April 06, 2017

ICYMI: CNN Highlights Contradictions Between Trump's Promises Versus Action on Substance Misuse Crisis

ICYMI – Today, CNN highlighted the contradictions between President Trump’s campaign promises versus his Administration’s actions regarding the substance misuse crisis:

Key Points:

  • The fate of recovering addicts like Farmer, who voted for President Donald Trump in November, were suddenly on the line last month. Republican lawmakers tried to repeal and replace Obamacare, moving a bill that would have eliminated requirements to cover addiction and mental health services in states that expanded Medicaid.

 

  • But a major sticking point -- how to restructure Medicaid -- is certain to remain at the forefront of the ongoing debate over reforming the health care system, which Trump has suggested in tweets isn't over. The White House was still floating a proposal this week that would give states the opportunity to opt out of some Obamacare regulations including the requirement that insurers cover Essential Health Benefits such as substance abuse.

 

  • The fiasco over the Obamacare repeal is a wake-up call for Trump: the health care policies he was advocating for would have devastated some of the very communities in traditionally Democratic states that supported him on Election Day -- including in competitive states that were crucial to Trump's victory.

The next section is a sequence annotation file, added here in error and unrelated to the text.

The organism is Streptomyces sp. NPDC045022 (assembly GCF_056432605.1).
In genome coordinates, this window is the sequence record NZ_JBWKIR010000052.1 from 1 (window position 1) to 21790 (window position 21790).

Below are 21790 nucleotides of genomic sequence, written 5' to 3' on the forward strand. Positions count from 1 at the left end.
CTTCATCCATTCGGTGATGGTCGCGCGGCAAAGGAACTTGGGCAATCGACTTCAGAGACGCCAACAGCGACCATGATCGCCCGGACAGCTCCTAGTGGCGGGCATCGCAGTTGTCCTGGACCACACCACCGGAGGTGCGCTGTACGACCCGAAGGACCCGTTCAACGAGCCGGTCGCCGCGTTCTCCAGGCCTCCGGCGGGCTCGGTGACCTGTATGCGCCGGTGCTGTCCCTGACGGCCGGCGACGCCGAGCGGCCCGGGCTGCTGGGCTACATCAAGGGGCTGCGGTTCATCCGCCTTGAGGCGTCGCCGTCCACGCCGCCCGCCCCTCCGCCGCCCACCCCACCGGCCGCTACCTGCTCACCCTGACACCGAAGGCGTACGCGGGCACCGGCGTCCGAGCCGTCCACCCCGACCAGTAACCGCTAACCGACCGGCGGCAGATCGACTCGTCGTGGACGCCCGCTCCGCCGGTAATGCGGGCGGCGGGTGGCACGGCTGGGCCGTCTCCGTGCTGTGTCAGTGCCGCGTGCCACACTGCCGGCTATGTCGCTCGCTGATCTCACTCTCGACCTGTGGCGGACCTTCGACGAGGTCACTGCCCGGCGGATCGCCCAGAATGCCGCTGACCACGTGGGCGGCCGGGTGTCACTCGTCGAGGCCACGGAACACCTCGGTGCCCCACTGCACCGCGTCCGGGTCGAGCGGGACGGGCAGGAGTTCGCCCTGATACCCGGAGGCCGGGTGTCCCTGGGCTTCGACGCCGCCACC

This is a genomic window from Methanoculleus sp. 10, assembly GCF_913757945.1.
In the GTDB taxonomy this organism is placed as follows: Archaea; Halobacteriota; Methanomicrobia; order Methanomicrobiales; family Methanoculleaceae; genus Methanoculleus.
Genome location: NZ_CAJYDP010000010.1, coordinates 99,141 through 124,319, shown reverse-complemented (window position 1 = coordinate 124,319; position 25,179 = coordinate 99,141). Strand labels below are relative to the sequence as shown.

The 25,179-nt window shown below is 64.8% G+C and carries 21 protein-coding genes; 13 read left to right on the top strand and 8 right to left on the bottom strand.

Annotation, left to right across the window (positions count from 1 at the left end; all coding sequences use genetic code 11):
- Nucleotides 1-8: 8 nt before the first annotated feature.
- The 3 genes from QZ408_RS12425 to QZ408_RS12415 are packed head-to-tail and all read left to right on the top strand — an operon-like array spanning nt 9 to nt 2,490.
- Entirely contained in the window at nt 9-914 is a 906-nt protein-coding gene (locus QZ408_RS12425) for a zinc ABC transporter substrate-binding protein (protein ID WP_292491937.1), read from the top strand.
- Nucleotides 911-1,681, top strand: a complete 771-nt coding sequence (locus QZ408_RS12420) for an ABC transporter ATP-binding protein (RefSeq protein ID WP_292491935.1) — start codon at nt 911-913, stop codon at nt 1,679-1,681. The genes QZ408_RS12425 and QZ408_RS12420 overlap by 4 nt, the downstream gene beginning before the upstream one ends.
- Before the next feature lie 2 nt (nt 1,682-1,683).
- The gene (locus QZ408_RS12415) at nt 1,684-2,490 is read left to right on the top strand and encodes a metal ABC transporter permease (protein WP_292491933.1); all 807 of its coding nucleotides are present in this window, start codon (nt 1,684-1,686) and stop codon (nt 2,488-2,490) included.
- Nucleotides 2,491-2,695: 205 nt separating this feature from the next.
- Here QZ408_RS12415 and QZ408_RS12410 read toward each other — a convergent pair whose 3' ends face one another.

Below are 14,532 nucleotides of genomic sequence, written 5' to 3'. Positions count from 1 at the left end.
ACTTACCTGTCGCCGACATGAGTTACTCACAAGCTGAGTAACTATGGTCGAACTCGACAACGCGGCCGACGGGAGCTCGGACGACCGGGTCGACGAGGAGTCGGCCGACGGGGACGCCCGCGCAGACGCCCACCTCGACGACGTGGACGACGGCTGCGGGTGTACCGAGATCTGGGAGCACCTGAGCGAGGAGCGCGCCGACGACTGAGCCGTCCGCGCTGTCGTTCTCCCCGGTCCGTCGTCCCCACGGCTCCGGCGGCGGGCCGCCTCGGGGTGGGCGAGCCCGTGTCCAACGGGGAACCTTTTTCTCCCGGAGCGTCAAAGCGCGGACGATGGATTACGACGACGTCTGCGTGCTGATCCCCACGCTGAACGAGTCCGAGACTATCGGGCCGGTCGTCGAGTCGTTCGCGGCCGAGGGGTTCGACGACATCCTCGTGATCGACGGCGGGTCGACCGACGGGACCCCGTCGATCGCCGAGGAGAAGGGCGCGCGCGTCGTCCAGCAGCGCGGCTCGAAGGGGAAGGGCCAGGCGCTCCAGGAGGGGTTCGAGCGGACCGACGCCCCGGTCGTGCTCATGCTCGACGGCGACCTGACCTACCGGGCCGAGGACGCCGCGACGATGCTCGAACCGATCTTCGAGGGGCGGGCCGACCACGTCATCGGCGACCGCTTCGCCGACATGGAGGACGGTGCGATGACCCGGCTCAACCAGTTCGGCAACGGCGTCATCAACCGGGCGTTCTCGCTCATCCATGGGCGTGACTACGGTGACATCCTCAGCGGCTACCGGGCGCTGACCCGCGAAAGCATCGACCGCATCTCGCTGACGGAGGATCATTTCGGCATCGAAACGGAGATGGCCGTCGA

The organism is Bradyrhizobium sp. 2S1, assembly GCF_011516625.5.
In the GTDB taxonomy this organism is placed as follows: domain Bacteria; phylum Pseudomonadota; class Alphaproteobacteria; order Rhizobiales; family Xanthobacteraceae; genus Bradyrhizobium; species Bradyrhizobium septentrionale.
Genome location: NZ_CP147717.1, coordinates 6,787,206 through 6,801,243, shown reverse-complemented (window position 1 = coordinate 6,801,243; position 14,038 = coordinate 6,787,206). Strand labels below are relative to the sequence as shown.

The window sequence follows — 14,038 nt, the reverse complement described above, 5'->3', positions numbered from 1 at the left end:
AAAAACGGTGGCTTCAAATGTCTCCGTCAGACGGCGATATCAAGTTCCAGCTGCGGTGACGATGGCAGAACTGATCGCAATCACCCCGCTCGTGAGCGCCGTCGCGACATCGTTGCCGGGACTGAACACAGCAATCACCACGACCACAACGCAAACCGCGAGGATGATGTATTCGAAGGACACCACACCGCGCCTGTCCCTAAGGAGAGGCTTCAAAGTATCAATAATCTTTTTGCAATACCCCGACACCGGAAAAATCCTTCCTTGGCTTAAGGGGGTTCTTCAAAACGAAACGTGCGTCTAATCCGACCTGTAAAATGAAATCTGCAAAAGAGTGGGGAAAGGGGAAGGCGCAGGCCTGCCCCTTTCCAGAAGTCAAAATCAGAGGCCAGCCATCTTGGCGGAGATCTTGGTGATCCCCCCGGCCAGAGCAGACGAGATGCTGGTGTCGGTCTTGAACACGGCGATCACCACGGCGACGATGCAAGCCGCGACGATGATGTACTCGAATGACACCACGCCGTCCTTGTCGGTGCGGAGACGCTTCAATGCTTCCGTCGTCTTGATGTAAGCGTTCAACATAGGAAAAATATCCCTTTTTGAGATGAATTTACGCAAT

• "People are getting hooked, and we're going to take care of those people." That was what Trump promised in 2015 as a presidential candidate. He was speaking in New Hampshire, another state devastated by the alarming spike in opioid overdoses. Trump would repeat that pledge throughout the campaign. But after Trump's election, those promises led to one of the most glaring contradictions of the Republican bill to replace and replace Obamacare.

 

Click here for the full story or see below for excerpts:

 

By the time he landed at Bowling Green Brandywine treatment center in Kennett Square, Pennsylvania, Kurt Farmer was living out of his car and had overdosed twice in three weeks. He was resuscitated by Narcan, a nasal spray that reverses the effects of opioids. The drug, generically known as naloxone, is becoming a medical staple as the opioid epidemic sweeps the country.

 

One of the first things Farmer, 25, was asked to do at Bowling Green was fill out paperwork to enroll in Medicaid. The federal program enabled him to sign up for long-term treatment at Blueprints, an addiction rehabilitation center in Elizabethtown, 90 miles west of Philadelphia.